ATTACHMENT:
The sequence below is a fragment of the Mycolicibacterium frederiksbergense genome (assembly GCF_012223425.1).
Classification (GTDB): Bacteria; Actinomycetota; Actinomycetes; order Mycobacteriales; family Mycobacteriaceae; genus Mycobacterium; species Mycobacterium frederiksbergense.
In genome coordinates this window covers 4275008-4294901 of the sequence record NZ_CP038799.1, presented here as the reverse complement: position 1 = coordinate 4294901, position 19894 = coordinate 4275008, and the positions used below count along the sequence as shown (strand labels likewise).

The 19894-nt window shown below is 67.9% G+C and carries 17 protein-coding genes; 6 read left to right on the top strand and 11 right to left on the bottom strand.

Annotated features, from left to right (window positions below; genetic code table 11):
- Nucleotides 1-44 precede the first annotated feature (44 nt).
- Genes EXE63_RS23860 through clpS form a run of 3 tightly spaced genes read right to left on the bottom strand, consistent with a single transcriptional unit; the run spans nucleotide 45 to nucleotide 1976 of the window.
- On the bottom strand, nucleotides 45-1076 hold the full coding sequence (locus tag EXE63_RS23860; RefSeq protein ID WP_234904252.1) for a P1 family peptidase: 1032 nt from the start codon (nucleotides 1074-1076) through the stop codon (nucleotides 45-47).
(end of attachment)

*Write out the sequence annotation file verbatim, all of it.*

The sequence below is a fragment of the Mycolicibacterium frederiksbergense genome (assembly GCF_012223425.1).
Classification (GTDB): Bacteria; Actinomycetota; Actinomycetes; order Mycobacteriales; family Mycobacteriaceae; genus Mycobacterium; species Mycobacterium frederiksbergense.
In genome coordinates this window covers 4275008-4294901 of the sequence record NZ_CP038799.1, presented here as the reverse complement: position 1 = coordinate 4294901, position 19894 = coordinate 4275008, and the positions used below count along the sequence as shown (strand labels likewise).

The 19894-nt window shown below is 67.9% G+C and carries 17 protein-coding genes; 6 read left to right on the top strand and 11 right to left on the bottom strand.

Annotated features, from left to right (window positions below; genetic code table 11):
- Nucleotides 1-44 precede the first annotated feature (44 nt).
- Genes EXE63_RS23860 through clpS form a run of 3 tightly spaced genes read right to left on the bottom strand, consistent with a single transcriptional unit; the run spans nucleotide 45 to nucleotide 1976 of the window.
- On the bottom strand, nucleotides 45-1076 hold the full coding sequence (locus tag EXE63_RS23860; RefSeq protein ID WP_234904252.1) for a P1 family peptidase: 1032 nt from the start codon (nucleotides 1074-1076) through the stop codon (nucleotides 45-47).